|Judith Scott show at Oakville Galleries, Centennial Square|
Recently I had the good fortune to visit the World of Threads, a biennial celebration of fibre art staged in the Oakville area, just west of Toronto. Imagine: 315 artworks by 134 artists from 24 countries, all available for viewing until November 27, 2016.
One of the shows organized as part of the festival is dedicated to the work of Judith Scott, whose fibre sculptures form an interesting counterpoint to the Sheila Hicks exhibition that I posted about earlier this week.
Judith Scott (1943-2005) was deaf and born with Down syndrome. She was institutionalized for 35 years, until her twin sister became her guardian and introduced her to the Creative Growth Art Center in Oakland, California. There, Scott went on to produce a complex, far-reaching and masterful body of work in the 18 years that followed until her death. Four films have been produced about her life, and her sister has recently published a biography of her twin.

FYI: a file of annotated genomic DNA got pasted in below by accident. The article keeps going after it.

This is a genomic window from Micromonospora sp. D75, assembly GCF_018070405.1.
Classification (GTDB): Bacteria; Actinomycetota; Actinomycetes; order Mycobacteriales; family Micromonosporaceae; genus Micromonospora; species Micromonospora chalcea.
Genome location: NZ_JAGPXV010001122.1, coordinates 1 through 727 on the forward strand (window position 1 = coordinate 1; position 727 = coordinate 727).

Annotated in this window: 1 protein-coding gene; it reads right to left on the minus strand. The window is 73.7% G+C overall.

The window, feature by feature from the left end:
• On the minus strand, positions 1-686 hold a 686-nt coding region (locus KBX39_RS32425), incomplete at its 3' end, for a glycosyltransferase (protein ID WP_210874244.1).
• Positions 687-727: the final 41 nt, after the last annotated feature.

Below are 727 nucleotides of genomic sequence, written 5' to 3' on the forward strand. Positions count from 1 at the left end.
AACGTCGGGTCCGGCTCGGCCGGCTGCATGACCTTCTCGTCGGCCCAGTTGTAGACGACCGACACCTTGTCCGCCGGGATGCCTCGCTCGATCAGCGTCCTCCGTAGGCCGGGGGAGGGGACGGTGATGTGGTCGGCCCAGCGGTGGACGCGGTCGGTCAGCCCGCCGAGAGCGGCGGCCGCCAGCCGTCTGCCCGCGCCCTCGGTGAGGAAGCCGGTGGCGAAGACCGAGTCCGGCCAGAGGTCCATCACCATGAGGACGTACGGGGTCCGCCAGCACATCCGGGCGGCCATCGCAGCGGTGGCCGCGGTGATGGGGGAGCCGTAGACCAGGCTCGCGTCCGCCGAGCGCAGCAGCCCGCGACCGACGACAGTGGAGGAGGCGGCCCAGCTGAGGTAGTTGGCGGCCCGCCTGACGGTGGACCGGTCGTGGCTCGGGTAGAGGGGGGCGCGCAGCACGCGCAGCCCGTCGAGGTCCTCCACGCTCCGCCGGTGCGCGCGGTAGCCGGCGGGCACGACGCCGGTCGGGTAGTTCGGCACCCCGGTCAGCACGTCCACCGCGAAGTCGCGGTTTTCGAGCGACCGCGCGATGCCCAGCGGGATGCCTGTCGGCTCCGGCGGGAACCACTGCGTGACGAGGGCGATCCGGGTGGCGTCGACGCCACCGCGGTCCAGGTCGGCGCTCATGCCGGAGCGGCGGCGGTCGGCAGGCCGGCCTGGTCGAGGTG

The curator's notes read, in part,
"Developing a broad spectrum of forms from the sparest of materials, late American artist Judith Scott ... is best known for her dynamic, strikingly original mixed media works. Enveloping found objects - from wood, jewelry and magazines to bicycle wheels and plastic tubing - in yarn, thread and knotted cloth, Scott's works take shape as dense, often cocoon-like structures notable for their canny approach to colour, texture and form."
Of the 30 or 40 pieces on display, no two are alike. The show itself is comparable to others I have seen in the medium, given the complexity, innovation and intentionality of the works. Fascinating questions are raised by this exhibit about the creative capacity of the intellectually disabled, and about the whole concept of "outsider art".